An earnest and occasionally hair-raising record of emotional hopes and defeats in the life of an American middle-class male, from cradle to, maybe, his final reward in a happy marriage. Like Small's other characters (in Almost Famous, 1982, and The River in Winter, 1986), Earl Dimes is born in Maine and raised in central Pennsylvania by a drunken father and a lunatic mother named Nola Nichols, who sleeps away most of her son's childhood in narcoleptic collapse. She comes to at a few crucial moments in Earl's life: when his athletic, handsome, much-favored older half-brother Richie dies in a suspicious airplane crash (the plane was carrying drugs) just as Earl is leaving for Bentham College, where he has a scholarship; when Earl's father Jack dies swiftly from cancer; and later when Earl's own son, a frail, sweet 18-year-old boy named Keefer, sets himself on fire in a suicide attempt and dies gruesomely of his burns. In between, as Nola lies on a couch in a darkened room, Earl marries into a raucous, endearing Italian-American family, taking as bride a girl he's met at college; lives despairingly as an aspiring novelist-cum-high-school teacher and then busily and affluently as a management consultant; cheats on his wife; is deserted by her; and finds that he has no access to his then-12- year-old son, whom he adores and quickly loses track of as his wife moves to California. When, years later, Nola dies, she leaves Earl nothing, telling a mutual acquaintance: ``She said you never needed anything.'' Certainly this is the impression Earl works hard to give in this (you should pardon the expression) ``men's novel''—that is, until he meets and marries Marilyn and, ceding control, lives contentedly ever after. Long-winded but affecting.

Pub Date: June 1, 1991

ISBN: 0-393-02991-3

Page Count: 512

Publisher: Norton

Review Posted Online: May 20, 2010

Kirkus Reviews Issue: April 15, 1991

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The phrase “tour de force” could have been invented for this audacious novel.

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Four men who meet as college roommates move to New York and spend the next three decades gaining renown in their professions—as an architect, painter, actor and lawyer—and struggling with demons in their intertwined personal lives.

Yanagihara (The People in the Trees, 2013) takes the still-bold leap of writing about characters who don’t share her background; in addition to being male, JB is African-American, Malcolm has a black father and white mother, Willem is white, and “Jude’s race was undetermined”—deserted at birth, he was raised in a monastery and had an unspeakably traumatic childhood that’s revealed slowly over the course of the book. Two of them are gay, one straight and one bisexual. There isn’t a single significant female character, and for a long novel, there isn’t much plot. There aren’t even many markers of what’s happening in the outside world; Jude moves to a loft in SoHo as a young man, but we don’t see the neighborhood change from gritty artists’ enclave to glitzy tourist destination. What we get instead is an intensely interior look at the friends’ psyches and relationships, and it’s utterly enthralling. The four men think about work and creativity and success and failure; they cook for each other, compete with each other and jostle for each other’s affection. JB bases his entire artistic career on painting portraits of his friends, while Malcolm takes care of them by designing their apartments and houses. When Jude, as an adult, is adopted by his favorite Harvard law professor, his friends join him for Thanksgiving in Cambridge every year. And when Willem becomes a movie star, they all bask in his glow. Eventually, the tone darkens and the story narrows to focus on Jude as the pain of his past cuts deep into his carefully constructed life.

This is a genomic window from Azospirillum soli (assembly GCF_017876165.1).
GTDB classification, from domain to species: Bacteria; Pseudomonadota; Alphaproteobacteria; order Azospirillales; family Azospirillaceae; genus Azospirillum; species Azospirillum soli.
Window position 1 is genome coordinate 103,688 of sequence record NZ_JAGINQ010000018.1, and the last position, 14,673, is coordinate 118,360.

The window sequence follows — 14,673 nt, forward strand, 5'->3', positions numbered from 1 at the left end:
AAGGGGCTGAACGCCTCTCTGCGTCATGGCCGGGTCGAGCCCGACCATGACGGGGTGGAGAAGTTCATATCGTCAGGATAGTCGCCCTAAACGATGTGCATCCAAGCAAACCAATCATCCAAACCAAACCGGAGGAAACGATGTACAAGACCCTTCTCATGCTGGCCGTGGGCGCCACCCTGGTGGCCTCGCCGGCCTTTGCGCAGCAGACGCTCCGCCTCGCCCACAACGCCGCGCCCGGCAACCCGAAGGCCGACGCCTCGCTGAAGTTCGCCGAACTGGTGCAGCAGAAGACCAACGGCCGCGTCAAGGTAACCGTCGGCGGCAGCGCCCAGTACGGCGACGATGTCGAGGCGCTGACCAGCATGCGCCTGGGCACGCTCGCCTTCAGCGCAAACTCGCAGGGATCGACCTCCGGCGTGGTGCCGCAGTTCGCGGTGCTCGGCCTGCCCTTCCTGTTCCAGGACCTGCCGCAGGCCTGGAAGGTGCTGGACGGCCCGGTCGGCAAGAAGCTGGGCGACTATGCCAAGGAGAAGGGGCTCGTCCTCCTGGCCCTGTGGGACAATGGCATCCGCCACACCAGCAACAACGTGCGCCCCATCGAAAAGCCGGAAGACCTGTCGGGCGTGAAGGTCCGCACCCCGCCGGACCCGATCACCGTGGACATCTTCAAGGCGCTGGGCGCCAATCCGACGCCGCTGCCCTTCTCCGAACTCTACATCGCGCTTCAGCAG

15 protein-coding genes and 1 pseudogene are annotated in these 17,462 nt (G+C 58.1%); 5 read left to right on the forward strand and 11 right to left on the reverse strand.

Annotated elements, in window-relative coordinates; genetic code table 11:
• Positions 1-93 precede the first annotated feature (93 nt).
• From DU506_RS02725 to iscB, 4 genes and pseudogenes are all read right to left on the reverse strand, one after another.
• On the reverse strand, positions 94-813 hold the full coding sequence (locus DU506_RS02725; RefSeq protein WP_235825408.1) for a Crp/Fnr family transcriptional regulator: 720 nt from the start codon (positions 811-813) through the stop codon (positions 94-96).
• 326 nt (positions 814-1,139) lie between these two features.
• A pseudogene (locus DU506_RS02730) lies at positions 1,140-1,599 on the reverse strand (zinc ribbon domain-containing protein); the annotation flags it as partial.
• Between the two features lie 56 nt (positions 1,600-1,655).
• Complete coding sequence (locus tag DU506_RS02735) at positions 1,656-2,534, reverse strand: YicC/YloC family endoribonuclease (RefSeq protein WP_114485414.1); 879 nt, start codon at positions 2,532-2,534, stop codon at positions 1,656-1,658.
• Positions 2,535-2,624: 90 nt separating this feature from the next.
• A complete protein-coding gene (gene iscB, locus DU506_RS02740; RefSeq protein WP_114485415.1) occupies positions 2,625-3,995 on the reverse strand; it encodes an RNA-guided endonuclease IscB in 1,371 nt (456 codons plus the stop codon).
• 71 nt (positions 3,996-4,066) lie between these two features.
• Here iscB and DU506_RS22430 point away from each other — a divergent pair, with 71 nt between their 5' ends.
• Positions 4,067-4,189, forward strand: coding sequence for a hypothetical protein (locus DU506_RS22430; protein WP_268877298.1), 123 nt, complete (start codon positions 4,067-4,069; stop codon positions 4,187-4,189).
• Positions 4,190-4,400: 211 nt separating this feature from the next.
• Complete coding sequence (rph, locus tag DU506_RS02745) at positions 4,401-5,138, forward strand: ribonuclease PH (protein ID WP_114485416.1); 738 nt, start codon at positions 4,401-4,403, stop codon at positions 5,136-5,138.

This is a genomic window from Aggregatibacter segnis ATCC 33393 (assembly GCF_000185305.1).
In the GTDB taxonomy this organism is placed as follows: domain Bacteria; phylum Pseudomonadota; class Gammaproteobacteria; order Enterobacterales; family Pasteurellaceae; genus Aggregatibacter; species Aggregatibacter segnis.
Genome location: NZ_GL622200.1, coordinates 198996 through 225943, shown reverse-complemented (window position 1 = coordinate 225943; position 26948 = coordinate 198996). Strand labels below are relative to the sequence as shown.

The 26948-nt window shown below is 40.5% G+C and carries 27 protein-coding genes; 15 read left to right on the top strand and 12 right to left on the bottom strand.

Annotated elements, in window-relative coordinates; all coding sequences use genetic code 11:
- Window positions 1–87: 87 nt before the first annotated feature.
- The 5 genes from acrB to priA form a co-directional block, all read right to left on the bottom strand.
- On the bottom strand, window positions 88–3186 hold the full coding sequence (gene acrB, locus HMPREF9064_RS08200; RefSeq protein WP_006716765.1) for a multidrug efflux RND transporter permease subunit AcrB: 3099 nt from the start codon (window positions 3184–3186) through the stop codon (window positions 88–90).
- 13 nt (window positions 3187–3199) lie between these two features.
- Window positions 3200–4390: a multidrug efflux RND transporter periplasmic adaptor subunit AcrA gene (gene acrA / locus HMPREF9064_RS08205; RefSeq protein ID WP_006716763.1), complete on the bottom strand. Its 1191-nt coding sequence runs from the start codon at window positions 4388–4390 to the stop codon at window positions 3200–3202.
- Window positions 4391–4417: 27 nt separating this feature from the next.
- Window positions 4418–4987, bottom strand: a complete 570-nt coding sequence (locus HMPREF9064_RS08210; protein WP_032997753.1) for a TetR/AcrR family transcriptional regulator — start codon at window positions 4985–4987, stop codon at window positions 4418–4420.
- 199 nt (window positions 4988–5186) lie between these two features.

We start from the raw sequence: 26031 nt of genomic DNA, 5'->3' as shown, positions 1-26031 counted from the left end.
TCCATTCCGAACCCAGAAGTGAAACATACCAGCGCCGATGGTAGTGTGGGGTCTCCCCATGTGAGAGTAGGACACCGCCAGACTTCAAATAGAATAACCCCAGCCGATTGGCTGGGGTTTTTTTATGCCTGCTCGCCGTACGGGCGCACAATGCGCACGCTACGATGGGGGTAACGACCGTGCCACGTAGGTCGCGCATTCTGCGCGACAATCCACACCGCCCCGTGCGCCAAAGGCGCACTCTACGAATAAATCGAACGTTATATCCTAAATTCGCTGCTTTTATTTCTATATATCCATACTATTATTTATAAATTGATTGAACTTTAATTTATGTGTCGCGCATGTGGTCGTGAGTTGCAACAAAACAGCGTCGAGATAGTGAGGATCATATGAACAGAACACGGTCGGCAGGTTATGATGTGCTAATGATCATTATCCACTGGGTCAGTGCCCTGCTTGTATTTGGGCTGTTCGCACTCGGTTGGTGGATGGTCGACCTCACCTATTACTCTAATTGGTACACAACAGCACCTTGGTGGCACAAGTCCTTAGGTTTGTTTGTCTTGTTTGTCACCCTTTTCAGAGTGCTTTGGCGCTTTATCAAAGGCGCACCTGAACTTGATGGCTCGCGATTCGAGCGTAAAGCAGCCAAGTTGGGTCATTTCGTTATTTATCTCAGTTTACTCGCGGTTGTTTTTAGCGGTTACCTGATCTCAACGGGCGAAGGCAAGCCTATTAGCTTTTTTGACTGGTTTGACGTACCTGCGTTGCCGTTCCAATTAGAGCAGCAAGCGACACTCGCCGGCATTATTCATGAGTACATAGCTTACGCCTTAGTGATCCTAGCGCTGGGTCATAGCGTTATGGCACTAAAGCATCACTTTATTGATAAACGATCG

The phrase “tour de force” could have been invented for this audacious novel.

Pub Date: March 10, 2015

ISBN: 978-0-385-53925-8

Page Count: 720

Publisher: Doubleday

Review Posted Online: Dec. 22, 2014

Kirkus Reviews Issue: Jan. 1, 2015

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More about grief and tragedy than romance.


Five friends meet on their first day of kindergarten at the exclusive Atwood School and remain lifelong friends through tragedy and triumph.

When Gabby, Billy, Izzie, Andy and Sean meet in the toy kitchen of the kindergarten classroom on their first day of school, no one can know how strong the group’s friendship will remain. Despite their different personalities and interests, the five grow up together and become even closer as they come into their own talents and life paths. But tragedy will strike and strike again. Family troubles, abusive parents, drugs, alcohol, stress, grief and even random bad luck will put pressure on each of them individually and as a group. Known for her emotional romances, Steel makes a bit of a departure with this effort that follows a group of friends through young adulthood. But even as one tragedy after another befalls the friends, the impact of the events is blunted by a distant narrative style that lacks emotional intensity. 

More about grief and tragedy than romance.

Pub Date: July 24, 2012

ISBN: 978-0-385-34321-3

Page Count: 322

Publisher: Delacorte

Review Posted Online: Nov. 14, 2012

Kirkus Reviews Issue: Dec. 1, 2012

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